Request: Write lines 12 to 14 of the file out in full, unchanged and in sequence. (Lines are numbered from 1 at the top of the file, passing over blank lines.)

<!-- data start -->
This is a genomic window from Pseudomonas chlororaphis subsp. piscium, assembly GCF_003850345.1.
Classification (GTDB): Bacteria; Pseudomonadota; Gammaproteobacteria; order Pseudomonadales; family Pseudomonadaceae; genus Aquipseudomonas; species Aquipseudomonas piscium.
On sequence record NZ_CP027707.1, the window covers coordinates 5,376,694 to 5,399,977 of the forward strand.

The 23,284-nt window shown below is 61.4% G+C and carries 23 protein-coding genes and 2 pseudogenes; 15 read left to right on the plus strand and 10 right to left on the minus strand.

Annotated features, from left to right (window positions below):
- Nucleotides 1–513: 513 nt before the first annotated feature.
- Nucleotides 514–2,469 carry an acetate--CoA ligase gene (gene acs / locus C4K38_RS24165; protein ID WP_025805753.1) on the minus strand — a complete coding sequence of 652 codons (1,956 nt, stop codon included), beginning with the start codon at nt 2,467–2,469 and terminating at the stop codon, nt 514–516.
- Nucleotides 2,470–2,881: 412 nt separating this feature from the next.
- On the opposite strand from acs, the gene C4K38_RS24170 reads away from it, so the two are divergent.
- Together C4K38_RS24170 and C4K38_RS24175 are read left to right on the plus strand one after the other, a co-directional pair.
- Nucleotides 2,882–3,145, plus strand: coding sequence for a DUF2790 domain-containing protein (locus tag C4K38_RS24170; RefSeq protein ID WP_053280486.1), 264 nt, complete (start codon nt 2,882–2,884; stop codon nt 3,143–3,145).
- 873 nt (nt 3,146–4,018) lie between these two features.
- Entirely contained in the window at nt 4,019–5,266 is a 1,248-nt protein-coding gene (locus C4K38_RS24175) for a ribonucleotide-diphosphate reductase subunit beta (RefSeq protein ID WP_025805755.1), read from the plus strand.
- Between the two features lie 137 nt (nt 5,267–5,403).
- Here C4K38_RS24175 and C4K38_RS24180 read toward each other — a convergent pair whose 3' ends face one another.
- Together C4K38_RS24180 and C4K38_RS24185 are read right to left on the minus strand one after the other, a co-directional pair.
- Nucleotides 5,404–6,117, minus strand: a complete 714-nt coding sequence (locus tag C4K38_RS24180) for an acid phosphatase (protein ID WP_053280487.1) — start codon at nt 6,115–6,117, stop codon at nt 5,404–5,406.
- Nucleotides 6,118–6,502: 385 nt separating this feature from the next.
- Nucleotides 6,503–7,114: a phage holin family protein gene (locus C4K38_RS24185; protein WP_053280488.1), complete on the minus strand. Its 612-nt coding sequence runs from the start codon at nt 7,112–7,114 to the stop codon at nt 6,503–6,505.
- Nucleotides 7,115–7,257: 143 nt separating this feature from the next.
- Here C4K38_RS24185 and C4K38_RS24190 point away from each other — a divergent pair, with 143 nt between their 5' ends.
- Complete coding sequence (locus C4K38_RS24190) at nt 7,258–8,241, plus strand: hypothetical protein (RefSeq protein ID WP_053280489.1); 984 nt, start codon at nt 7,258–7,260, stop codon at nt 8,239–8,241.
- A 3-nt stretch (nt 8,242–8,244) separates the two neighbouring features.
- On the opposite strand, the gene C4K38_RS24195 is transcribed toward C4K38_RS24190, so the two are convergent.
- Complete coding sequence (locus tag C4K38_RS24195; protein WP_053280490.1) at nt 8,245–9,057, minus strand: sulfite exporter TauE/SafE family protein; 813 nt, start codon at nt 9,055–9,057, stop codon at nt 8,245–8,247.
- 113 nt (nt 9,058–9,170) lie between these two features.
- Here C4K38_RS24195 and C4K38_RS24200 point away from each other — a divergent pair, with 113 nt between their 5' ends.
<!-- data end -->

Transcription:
- 873 nt (nt 3,146–4,018) lie between these two features.
- Entirely contained in the window at nt 4,019–5,266 is a 1,248-nt protein-coding gene (locus C4K38_RS24175) for a ribonucleotide-diphosphate reductase subunit beta (RefSeq protein ID WP_025805755.1), read from the plus strand.
- Between the two features lie 137 nt (nt 5,267–5,403).